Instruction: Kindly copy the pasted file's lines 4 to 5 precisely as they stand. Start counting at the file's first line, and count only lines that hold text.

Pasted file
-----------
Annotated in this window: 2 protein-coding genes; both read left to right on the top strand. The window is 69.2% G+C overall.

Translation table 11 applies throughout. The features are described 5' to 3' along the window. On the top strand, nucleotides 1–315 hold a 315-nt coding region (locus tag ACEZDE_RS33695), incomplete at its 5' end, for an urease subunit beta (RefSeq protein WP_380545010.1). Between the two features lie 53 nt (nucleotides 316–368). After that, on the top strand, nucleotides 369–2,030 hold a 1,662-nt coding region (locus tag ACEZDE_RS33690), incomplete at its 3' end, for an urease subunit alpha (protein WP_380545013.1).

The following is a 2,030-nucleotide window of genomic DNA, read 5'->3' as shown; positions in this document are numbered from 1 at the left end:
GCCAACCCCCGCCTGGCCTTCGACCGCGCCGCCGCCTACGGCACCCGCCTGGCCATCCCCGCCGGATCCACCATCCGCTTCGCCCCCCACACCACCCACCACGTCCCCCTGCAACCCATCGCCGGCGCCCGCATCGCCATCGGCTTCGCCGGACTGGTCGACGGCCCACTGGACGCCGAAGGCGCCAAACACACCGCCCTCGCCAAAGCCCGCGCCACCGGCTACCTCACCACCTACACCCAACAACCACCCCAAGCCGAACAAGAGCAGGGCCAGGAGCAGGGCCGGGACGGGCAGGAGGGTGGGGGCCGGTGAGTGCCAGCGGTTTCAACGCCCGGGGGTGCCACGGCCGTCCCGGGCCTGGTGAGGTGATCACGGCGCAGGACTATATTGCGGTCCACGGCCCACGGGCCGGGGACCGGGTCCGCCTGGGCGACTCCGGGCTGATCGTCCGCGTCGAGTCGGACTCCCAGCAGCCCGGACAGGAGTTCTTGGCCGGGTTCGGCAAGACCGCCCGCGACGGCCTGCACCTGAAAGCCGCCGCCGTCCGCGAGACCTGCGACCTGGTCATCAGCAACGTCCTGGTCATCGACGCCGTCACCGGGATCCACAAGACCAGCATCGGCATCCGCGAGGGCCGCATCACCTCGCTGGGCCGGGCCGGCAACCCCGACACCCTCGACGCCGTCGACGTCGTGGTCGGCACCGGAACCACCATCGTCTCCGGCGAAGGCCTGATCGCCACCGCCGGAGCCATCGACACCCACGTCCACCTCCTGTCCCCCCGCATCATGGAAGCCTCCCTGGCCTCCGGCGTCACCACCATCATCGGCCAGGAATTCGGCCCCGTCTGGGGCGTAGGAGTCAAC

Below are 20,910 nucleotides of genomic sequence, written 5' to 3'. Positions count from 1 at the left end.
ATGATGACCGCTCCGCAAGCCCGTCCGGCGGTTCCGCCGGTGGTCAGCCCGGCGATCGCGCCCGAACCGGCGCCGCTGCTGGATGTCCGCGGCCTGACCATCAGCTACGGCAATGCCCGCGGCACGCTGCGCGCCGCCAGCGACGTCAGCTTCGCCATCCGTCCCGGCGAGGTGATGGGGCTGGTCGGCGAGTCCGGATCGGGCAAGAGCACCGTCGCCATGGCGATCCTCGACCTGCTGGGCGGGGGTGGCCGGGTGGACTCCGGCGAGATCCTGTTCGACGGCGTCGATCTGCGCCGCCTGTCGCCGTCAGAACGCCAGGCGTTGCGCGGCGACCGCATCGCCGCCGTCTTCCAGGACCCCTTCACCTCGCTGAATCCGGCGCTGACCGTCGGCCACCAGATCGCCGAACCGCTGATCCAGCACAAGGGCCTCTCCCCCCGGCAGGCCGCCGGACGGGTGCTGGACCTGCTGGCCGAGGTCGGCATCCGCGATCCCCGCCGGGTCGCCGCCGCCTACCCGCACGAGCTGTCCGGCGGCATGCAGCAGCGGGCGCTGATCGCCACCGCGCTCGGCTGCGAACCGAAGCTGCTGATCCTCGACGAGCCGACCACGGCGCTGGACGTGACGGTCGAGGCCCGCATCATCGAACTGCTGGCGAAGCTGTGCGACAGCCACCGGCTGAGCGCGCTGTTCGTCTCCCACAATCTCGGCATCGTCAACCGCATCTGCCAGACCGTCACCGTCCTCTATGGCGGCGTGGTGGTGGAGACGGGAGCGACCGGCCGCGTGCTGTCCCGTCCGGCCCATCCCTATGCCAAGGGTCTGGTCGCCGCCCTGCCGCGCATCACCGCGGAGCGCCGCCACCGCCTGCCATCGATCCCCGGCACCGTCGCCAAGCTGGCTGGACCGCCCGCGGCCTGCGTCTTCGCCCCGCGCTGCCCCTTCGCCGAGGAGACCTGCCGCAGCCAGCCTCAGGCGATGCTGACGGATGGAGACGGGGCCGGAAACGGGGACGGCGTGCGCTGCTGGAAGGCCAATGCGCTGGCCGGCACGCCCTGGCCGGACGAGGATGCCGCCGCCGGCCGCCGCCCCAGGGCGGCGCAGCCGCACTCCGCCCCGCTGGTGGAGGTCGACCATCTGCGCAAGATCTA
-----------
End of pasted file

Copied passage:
GCCAACCCCCGCCTGGCCTTCGACCGCGCCGCCGCCTACGGCACCCGCCTGGCCATCCCCGCCGGATCCACCATCCGCTTCGCCCCCCACACCACCCACCACGTCCCCCTGCAACCCATCGCCGGCGCCCGCATCGCCATCGGCTTCGCCGGACTGGTCGACGGCCCACTGGACGCCGAAGGCGCCAAACACACCGCCCTCGCCAAAGCCCGCGCCACCGGCTACCTCACCACCTACACCCAACAACCACCCCAAGCCGAACAAGAGCAGGGCCAGGAGCAGGGCCGGGACGGGCAGGAGGGTGGGGGCCGGTGAGTGCCAGCGGTTTCAACGCCCGGGGGTGCCACGGCCGTCCCGGGCCTGGTGAGGTGATCACGGCGCAGGACTATATTGCGGTCCACGGCCCACGGGCCGGGGACCGGGTCCGCCTGGGCGACTCCGGGCTGATCGTCCGCGTCGAGTCGGACTCCCAGCAGCCCGGACAGGAGTTCTTGGCCGGGTTCGGCAAGACCGCCCGCGACGGCCTGCACCTGAAAGCCGCCGCCGTCCGCGAGACCTGCGACCTGGTCATCAGCAACGTCCTGGTCATCGACGCCGTCACCGGGATCCACAAGACCAGCATCGGCATCCGCGAGGGCCGCATCACCTCGCTGGGCCGGGCCGGCAACCCCGACACCCTCGACGCCGTCGACGTCGTGGTCGGCACCGGAACCACCATCGTCTCCGGCGAAGGCCTGATCGCCACCGCCGGAGCCATCGACACCCACGTCCACCTCCTGTCCCCCCGCATCATGGAAGCCTCCCTGGCCTCCGGCGTCACCACCATCATCGGCCAGGAATTCGGCCCCGTCTGGGGCGTAGGAGTCAAC

Below are 20,910 nucleotides of genomic sequence, written 5' to 3'. Positions count from 1 at the left end.